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natural cat hairball remedies

The Best Cat Hairball Remedy: 12 Solutions That Really Work

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Cat hairballs—if you’ve ever lived with a cat, chances are that at one time or another, you’ve come across (or even stepped on) one of these gooey tubular masses of grossness.

Needless to say, we’d much rather spend our time cuddling with our cats than cleaning their hairballs off of our floors or feet.

Here are 12 tried and proven cat hairball remedies you can try at home.

12 Simple Remedies to Prevent Hairballs at Home

1. Brushing

Of course, one of the best hairball remedies is to stop them in the first place.

Regular brushing is a natural cat hairball remedy since it removes much of the excess fur that would normally be swallowed and regurgitated, reducing hairball formation. This is especially true for most long-haired cats.

It also provides a special opportunity for some bonding time with our kitties.

Photo of black HandsOn Pet Grooming gloves

While some cats just love being brushed, others may not be quite so enthusiastic. Introducing grooming time gradually may help them adjust with as little pain (for cat or cat parent!) as possible.

Start with one or two strokes with a grooming glove from HandsOn® Gloves and follow up with special treats so your cat associates this time with something positive.

HandsOn Pet Grooming Gloves
  • Gentle bristles allow for effective grooming without uncomfortable friction
  • Can handle short, medium, long, and coarse fur
  • Tough enough to withstand baths, playful nibbles, and lots of love!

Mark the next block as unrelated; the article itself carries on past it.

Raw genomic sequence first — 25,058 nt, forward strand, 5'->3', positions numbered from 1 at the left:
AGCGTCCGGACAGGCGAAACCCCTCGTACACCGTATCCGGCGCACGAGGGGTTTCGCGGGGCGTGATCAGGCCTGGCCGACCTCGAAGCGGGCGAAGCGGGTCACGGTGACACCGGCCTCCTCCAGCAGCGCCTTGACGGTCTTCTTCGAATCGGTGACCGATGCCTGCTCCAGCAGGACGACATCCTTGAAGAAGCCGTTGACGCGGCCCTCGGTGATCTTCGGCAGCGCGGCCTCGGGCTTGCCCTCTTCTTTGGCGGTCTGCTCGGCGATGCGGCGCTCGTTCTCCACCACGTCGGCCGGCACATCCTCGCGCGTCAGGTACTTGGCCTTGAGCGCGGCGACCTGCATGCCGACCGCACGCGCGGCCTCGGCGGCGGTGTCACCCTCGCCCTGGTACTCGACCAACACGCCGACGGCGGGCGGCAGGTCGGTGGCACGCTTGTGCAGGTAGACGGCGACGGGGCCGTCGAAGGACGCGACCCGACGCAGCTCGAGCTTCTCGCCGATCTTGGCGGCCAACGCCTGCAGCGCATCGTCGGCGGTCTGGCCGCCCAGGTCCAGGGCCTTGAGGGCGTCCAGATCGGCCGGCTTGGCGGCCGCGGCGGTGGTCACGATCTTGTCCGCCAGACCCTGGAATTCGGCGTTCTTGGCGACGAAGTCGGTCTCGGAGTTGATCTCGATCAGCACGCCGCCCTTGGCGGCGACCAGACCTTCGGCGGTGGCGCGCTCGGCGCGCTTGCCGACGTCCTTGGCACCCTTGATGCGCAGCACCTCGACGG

• The scrubbing nodules work to stimulate circulation and distribute natural oils, promoting a healthy skin and coat for your pet

Photo of FURminator deShedding tool for cats

Another paw-some tool I’ve dug up for kitty grooming is the Furminator. It’s small enough to fit in the palm of your hand, and it’s a great way to gently remove excess fur and prevent hairballs in cats.

You can gradually increase the time spent brushing as your kitty learns to tolerate, and hopefully enjoy, this quality time spent together.

FURminator deShedding Tool for Cats
  • Stainless steel de-shedding edge reaches through topcoat to safely and easily remove loose hair and undercoat without damaging topcoat or cutting skin.
  • Fur ejector button easily releases hair
  • Curved edge glides over skin, preventing digging in at edges
  • Ergonomic handle designed for comfortable, easy grooming.

Brushing doesn’t have to be a long, drawn-out process. Just a few minutes each day is usually enough for long-haired cats, and short-haired cats may only need to be brushed a few times each week.

2. Bathing

After you’ve brushed your cat, take hair removal to the next level by giving your cat a bath.

Bathing your kitty can be a great hairball remedy since you’re removing the loose fur for her. While most cats prefer to groom themselves, if your cat is prone to hairballs, you may have to take matters into your own hands. Remember to use a shampoo that is safe for cats, as they are very sensitive to over-drying and scented ingredients; do not use dish soap or human shampoo.

3. Wipes

After brushing your cat or after your cat is dried off from their bath, take a pet wipe and gently pat your cat with it, collecting any loose fur. This further helps prevent hairballs in cats.

Make sure to use a wipe that’s safe for cats, like this cat wipe. Or you can simply wet a paper towel and use it to collect the loose hair from your cat’s coat.

Burt's Bees for Pets Cat Natural Dander Reducing Wipes
  • Moisturize and deeply condition your cat or kitten's dry skin to reduce redness and flakes
  • Made with all natural ingredients including aloe vera and oatmeal
  • pH balanced especially for all cats and kittens
  • Free of fragrances, sulfates, colorants, and harsh chemicals

4. Pumpkin Powder

Photo of Raw Paws USA Organic Pumpkin Powder for Cats

Using pumpkin powder is another great hairball remedy for cats. It contains lots of fiber that helps move the hairball through your cat’s digestive tract and most cats love the taste.